By Shaheen Akhtar
Sky-touching and snow-capped mountains, lush green fairy meadows, fresh water lakes, tall and gigantic tress, enchanting fragrance of the colorful flowers, mesmerizing dewdrops in the morning, refreshing breeze in the evening, a variety of delicious fruits and the serene and scenic beauty- when I sit and stare at, I doubt I am in heaven…
Nature has endowed Gilgit Baltistan the perfect beauty. It bears unique distinction in its beauty, natural environment and the lifestyle of inhabitants as compared to the broader outside world and the rest of Pakistan. Besides beauty, Gilgit Baltistan also stands out because it harbors 5 eight thousander peaks, a number of high altitude lakes, rich fauna and flora and world’s largest glacial system including three largest glaciers outside the polar region. These glaciers inundate different tributaries of the Indus River, making around 70%-80% of the total water flowing down it (Young & Hewitt 1990). Gilgit-Baltistan like outside world is experiencing climate change and its repercussions. Compared to the maximum increase of 0.44c between 1980 and 2006, Global Change Impact Studies Centre in Islamabad had predicted an increase in mean temperature of 4c for the period of 2010 to 2080.
The annual mean temperature is 24c in Gilgit Baltistan that suggests sever implications including and not limited to loss of ice and snow and uncertainty of water availability, floods and loss of productive agricultural land culminating in social and economical impediments for the livelihood in future (Zeildler & Steinbauer 2008). Due to increase in global mean temperature the glaciers have started retreating, resulting in the reduction of glacier volume on one side and devastating floods on the other. This trend is even more visible in different parts of the world. Coupled with natural climate rise, excessive usage of greenhouse gasses have accelerated global warming whose implications have become clearly visible in the recent times in the form of glacier melting and flood devastations around the world. Gilgit Baltistan is no exception to the tragedy. Since 2010, we have witnessed catastrophic floods that swept away lives and resources. It can be fairly concluded that Gilgit Baltistan, in the wake of global climate change, has become a victim of environmental issues.
The clear distinction between, once pollution free Gilgit-Baltistan and other cities of Pakistan, has started waning in the recent times. This owes to the transformed life style of people culminating into overwhelming environmental issues which have altered, to lesser or greater degree, the entire atmosphere of the region. For instance, our mode of transportation has become deeply dependent on fossil fuel unlike 20 or 30 years ago, people preferred to walk even long distances, but in the wake of innovations and modernity, a small distance of 1km requires a car. The infrastructure seems over crowded with outnumbered NCP automobiles whose smoke is potentially making the fresh air poisonous to inhale. Adding insult to the injury, there is no monitoring for the maintenance of reliability of engines which is very vital for ensuring minimum emission to atmosphere.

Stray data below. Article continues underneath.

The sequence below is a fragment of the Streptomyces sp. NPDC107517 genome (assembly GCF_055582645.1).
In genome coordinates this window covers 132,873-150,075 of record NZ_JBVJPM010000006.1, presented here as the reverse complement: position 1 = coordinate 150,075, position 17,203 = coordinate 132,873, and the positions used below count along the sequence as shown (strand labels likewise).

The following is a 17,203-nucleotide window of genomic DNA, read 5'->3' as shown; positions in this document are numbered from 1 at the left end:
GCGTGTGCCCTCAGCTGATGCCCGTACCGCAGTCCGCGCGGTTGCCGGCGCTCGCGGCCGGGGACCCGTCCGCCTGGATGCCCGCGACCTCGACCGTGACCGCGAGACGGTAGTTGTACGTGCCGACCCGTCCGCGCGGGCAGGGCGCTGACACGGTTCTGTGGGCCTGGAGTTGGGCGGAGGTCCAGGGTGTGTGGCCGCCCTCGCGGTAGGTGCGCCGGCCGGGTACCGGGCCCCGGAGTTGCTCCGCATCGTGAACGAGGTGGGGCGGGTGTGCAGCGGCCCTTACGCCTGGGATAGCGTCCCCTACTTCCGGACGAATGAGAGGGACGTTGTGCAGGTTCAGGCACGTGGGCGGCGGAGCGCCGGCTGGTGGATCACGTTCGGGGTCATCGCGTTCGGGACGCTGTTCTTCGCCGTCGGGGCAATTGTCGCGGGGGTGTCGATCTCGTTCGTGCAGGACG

In the field of agriculture, our people use scientific means of crop cultivation including chemical fertilizers for larger crop yield, insecticides and pesticides as insect repellant and weed killer, but they unintentionally malign soil and water which bears tremendous potential of hazarding both plant and human health. For example, farmers use Carbamide (urea) which is susceptible to ammonia and nitrate emission. Ammonia contributes to acid rain whereas nitrates contaminate ground water, resulting in contamination of food, consequently leading to widespread disease in plants and animals.
Gilgit Baltistan is known for rows and columns of thick forests-home to a number of diversified as well as endangered species. Overall Pakistan’s forest resources account for only 4.8% of the total land area, whereas the International Forest Standards set for any country is 25%. Forest resources of Gilgit Baltistan cover 9.5% of its total area (72,496 sqkm) and are very fertile in terms of biodiversity, however, it is been intruded by the culture of deforestation for timber and fire-wood extraction, making it prone to soil erosion and air pollution. If the pace of cutting down life saviors-plants goes unchecked, the region will soon turn into a bare-land greeting devastating disasters.
Moreover, it is awful to see areas where heaps of garbage majorly consisting of polythene bags is dumped either on river banks or roadside which anyway pollute our environment.
If the issues go un-noticed and no proper action is taken, I fear worse is yet to come. In order to halt the worse, serious steps should be taken, not necessarily on the part of organizations which we usually blame. The major part lies on each individual of us to contribute to make an environment safe to live in, fresh to breath and hygiene to drink.
One positive step on behalf of each of us can help us regain and retain the distinct identity of Gilgit Baltistan by making it a pollution-free zone. Merely rallying with banners on 5th June will not suffice. Each one of 365 is an environment day. These valleys, meadows and beautiful Islands belong to us. Let’s “RAISE OUR VOICES, NOT THE SEA LEVEL” and protect our MOTHER EARTH.
The contributor is an intern at WWF-Gilgit.